On the other side of the concrete wall are twenty-eight wood and glass vitrines that were originally used to display the “latest” innovations in industry, technology and commerce at the stock exchange. They now house artist Bertrand Lavier’s found and worked pieces, many familiar icons of the consumerism of our daily lives. A whimsical homage to the “innovations” that we take for granted – the “latest” upright vacuum cleaner, a stoner’s skateboard, an electric bike, and a detail from a Disney cartoon.
Off of the rotunda is a maze-like ground-floor gallery dedicated to Harlem artist David Hammons’ remnants of discarded materials which are suspended, assembled or otherwise worked into powerful works “evoking collective cultural memory: cultural blending and colonialism, glitz and its excess.”
Basement, Sound Installations
A series of tables house what look like oversized deconstructed music boxes, each a moving sculpture that drives a contraption, whose gears in turn plays an instrument (bringing to mind an early 1900s wax phonograph cone). Together, they create artist Tarek Atouri’s always changing sound installation, The Ground, 2019. Composition for 12 instruments.
2nd Floor, Photography
The second floor is dedicated to the photography of five seminal modern photographer-artists (one French, five American) who “disturbed the limits set by gender, age and social role through dressing up, gender disguise and putting themselves in theater-and-movie like settings.” With the exception of a few oversized images that occupy a third of an exhibition wall each, most are presented in Instagram-like walls of images, mood-boards of sorts that force the viewer to approach and take in individual photographs.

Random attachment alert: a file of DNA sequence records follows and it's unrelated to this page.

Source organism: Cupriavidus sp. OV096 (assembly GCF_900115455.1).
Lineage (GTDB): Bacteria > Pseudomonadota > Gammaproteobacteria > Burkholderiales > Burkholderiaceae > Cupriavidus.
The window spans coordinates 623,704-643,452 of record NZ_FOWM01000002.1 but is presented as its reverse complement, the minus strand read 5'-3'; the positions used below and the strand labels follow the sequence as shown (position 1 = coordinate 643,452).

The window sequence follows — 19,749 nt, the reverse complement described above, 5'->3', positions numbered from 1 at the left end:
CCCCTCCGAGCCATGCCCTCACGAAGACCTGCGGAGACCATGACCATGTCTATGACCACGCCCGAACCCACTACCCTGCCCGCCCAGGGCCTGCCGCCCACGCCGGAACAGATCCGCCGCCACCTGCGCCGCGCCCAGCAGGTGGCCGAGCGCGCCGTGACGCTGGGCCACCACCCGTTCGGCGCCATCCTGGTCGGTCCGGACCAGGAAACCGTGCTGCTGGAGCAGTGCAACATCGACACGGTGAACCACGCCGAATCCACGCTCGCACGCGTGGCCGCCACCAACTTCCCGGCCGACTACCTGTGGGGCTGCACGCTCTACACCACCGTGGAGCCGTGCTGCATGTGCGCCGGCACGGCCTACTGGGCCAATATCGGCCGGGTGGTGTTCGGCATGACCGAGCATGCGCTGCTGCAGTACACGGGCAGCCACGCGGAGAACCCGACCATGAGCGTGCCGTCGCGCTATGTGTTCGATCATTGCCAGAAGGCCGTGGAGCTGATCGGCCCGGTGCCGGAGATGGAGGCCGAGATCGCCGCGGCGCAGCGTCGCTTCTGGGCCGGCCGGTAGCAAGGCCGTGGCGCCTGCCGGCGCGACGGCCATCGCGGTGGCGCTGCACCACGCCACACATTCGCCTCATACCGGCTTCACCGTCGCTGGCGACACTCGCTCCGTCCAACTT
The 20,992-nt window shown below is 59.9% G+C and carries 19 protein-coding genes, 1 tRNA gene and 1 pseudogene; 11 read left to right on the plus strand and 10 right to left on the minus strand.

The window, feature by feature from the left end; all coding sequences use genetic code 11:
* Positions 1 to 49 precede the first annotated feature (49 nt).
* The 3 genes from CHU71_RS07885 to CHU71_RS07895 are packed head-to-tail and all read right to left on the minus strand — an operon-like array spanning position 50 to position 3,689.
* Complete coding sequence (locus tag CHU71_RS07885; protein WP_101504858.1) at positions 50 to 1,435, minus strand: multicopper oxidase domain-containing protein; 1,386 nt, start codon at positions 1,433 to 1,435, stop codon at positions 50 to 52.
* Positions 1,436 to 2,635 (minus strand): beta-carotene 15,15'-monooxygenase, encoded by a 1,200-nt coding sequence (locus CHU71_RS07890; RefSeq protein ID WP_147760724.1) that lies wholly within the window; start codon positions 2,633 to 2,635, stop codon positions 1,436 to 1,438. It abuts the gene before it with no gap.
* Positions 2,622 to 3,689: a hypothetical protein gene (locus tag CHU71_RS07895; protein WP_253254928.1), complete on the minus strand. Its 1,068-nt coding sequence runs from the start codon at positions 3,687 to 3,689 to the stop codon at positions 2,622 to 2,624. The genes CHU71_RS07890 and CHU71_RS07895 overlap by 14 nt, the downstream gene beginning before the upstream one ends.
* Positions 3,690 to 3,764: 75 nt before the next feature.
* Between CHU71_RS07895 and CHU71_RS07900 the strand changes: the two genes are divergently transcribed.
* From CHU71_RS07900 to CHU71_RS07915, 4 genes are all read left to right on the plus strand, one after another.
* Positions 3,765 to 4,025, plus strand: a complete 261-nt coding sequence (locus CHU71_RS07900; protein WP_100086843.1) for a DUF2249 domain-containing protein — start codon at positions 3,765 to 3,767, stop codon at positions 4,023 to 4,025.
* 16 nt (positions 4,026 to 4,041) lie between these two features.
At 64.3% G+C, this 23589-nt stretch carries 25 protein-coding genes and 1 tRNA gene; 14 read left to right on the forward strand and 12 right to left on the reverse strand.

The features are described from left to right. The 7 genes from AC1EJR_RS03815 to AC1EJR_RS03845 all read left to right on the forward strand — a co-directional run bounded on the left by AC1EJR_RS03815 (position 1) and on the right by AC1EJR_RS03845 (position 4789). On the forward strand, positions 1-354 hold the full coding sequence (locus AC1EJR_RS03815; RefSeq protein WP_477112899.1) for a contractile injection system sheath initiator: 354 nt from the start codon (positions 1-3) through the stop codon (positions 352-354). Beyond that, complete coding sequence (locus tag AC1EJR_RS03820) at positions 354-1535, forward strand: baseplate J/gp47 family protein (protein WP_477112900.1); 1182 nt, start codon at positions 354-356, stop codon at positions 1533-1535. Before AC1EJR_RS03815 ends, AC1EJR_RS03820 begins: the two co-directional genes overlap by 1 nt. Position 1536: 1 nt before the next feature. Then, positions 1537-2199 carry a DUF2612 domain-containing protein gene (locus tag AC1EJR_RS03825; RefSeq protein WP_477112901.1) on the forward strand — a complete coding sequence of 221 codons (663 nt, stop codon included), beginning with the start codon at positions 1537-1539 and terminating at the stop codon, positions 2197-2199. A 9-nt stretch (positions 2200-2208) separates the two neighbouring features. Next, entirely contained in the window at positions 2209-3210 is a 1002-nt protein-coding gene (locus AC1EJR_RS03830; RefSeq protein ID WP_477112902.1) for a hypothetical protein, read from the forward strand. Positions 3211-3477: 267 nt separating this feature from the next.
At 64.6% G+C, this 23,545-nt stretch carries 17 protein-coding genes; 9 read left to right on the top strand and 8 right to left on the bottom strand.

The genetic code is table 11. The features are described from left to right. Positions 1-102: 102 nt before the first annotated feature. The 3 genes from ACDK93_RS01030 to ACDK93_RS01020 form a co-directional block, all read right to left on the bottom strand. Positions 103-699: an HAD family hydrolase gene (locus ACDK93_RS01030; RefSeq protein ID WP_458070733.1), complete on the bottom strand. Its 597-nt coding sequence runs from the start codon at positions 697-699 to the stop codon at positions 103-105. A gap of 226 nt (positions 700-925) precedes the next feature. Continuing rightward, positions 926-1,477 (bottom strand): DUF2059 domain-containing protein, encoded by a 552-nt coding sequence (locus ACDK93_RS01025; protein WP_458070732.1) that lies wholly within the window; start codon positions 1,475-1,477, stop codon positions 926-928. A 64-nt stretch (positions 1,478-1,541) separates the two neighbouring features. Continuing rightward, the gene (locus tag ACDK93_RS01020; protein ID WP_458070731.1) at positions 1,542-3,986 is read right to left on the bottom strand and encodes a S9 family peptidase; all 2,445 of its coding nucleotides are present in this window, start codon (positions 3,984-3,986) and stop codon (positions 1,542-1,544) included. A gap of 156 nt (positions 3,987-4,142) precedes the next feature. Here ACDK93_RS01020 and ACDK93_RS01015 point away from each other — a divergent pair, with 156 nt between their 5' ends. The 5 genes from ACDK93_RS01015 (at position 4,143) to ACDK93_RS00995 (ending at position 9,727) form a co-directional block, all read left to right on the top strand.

3rd Floor, Painting, Restaurant
The third floor houses a rather intense collection of thirteen international modern painters. Among them, Miriam Cahn is the Swiss Jewish daughter of survivors of the Holocaust, after which some said that the human body could never again be represented descriptively. This is clearly reflected in her work on display, which is both striking and often perturbing. Cahn was at the forefront of the movement against the outmoded notion of having to represent women only as soft, feminine and young. Cahn has claimed that she doesn’t imbue her work with any particular significance; that is the viewer’s job.
By contrast, there is Afro-Brazilian artist, Antonio Oba, whose arresting and politically charged work carefully mixes Christian and African iconography in his intricately detailed works. Sesta 2019, which depicts a young black boy awakened from a nap in a field of wheat wielding a pair of scissors, and the disturbing Cannibal, a frightening portrait that is supposedly of Ota Benga. (Another tip-of-the-hat to the theme of colonialism established in the rotunda.) South African artist (currently based in the Netherlands), Marlene Dumas’ spectral and engaging work includes Mama Roma and Destino 2012, which draw on cinematic themes.
One needs to pause and reflect after such a whirl-wind exhibition. The restaurant on the third floor offers just that. Le Halle Aux Grains, an independently owned and operated restaurant and Tea Salon that offers an ideal spot to enjoy a panoramic view over delicious dishes, pastries or drinks while discussing the collection.